With the profusion of ‘locally sourced ingredient-driven’ menus, Noma’s reliance on foraged ingredients takes center stage. While the menu itself may not seem particularly extravagant upon first glance, don’t be fooled, as the food here is anything but ordinary. Upon ordering a familiar-sounding dish of radish pie, whole roasted duck or perhaps lobster, onion, and lavender, you’ll immediately notice they bear little resemblance to anything that may be deemed as ‘recognizable’ food.
While the presentation alone may amaze, it’s nothing compared to the taste. Each dish is prepared to perfection, with recipes being refined over the course of months. The palate sensations are guaranteed to stick with you long after your final bite. Unsurprisingly, all this splendor does come at a price. The tasting menu of 20 small plates will set you back almost $300 per head; if you desire to pair your meal with one of the myriad wines on offer, you can push that figure closer to $500.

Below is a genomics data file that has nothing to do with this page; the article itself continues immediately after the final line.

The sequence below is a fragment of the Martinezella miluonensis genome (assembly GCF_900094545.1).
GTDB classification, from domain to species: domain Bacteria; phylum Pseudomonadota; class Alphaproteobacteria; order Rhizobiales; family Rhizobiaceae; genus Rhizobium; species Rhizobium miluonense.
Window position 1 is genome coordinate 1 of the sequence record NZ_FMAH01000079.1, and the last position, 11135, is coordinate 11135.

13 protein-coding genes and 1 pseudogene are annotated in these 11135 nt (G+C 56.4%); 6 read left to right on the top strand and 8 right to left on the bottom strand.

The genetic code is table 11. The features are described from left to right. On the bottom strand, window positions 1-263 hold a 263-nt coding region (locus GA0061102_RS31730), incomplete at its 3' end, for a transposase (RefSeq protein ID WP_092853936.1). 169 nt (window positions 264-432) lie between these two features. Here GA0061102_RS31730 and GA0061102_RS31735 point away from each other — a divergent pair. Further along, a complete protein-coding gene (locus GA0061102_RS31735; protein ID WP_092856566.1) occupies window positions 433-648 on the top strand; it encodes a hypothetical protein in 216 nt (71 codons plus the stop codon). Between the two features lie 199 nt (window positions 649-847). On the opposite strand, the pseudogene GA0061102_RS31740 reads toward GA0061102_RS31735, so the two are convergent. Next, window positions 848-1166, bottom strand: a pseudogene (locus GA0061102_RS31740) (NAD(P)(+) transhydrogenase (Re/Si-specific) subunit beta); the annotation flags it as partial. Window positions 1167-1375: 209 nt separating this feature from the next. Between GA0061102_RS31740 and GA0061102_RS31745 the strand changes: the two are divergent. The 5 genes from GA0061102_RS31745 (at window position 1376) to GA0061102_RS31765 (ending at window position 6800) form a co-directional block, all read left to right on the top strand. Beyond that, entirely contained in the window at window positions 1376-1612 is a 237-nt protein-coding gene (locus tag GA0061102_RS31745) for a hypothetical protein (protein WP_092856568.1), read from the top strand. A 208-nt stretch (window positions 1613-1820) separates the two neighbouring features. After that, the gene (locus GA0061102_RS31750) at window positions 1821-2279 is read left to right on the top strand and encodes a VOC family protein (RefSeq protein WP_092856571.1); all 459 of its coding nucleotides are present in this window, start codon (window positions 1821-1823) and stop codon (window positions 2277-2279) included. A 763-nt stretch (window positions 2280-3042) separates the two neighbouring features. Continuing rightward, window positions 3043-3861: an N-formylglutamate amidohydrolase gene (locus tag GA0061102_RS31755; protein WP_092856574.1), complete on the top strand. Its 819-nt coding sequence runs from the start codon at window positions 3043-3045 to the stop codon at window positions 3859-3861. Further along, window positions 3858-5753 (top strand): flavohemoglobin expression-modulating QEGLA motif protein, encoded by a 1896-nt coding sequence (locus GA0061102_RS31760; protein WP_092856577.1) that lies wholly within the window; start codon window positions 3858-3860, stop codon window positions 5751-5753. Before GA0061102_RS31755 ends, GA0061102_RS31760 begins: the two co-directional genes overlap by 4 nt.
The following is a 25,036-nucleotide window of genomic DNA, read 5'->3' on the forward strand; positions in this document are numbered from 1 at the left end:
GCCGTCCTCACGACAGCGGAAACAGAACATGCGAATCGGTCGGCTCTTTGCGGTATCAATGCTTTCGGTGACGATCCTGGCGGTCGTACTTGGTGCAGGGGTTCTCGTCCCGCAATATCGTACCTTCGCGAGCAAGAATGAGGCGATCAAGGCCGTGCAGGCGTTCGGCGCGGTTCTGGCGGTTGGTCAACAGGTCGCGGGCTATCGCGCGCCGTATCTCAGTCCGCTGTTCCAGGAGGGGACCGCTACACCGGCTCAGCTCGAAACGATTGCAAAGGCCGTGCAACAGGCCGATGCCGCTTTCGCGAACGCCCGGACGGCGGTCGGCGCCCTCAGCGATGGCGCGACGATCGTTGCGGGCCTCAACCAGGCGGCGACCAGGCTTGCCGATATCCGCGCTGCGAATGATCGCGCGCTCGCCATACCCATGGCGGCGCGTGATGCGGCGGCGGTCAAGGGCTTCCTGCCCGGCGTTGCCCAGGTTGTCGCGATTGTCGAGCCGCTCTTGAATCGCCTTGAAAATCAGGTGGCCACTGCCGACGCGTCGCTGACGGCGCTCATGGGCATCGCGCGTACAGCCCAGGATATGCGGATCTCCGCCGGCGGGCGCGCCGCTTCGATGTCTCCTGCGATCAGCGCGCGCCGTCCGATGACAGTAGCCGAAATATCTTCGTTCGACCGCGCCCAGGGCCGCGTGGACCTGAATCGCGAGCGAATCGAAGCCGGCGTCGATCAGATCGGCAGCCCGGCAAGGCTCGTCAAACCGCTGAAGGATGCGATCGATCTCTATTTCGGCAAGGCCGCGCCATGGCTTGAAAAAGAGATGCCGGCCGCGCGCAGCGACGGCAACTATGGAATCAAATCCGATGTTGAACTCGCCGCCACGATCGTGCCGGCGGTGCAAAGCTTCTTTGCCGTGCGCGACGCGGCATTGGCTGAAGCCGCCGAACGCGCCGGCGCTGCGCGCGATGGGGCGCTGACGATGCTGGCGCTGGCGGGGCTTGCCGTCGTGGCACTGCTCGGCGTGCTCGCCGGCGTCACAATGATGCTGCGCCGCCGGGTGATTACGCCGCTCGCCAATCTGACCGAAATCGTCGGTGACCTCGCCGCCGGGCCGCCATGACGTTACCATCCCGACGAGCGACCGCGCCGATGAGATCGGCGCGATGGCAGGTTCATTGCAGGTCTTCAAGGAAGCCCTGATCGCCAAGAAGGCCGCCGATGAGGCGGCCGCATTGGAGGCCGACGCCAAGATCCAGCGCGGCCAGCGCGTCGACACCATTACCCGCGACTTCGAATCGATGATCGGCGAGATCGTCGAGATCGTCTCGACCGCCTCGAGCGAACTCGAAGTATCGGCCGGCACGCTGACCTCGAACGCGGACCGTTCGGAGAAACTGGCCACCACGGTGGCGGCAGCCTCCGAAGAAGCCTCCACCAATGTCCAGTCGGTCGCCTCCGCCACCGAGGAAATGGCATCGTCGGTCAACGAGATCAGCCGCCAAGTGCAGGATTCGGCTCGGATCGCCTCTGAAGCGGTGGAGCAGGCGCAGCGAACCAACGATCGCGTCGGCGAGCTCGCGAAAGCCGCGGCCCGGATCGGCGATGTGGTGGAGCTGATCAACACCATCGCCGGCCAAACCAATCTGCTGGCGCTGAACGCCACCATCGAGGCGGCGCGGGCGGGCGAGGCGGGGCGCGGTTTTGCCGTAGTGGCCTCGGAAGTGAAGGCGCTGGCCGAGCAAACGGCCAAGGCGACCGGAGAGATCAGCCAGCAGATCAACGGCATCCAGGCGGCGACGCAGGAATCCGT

It may not come as a shock to know that Noma books up extremely quickly. Reservations begin at a specific time and date, decided upon by the restaurant month-to-month. There is even a countdown clock on the reservations page. When the clock ticks down to its final second, those in line are assigned a number and requested to wait their turn – with tens of thousands of requests each month, it can be quite a wait indeed.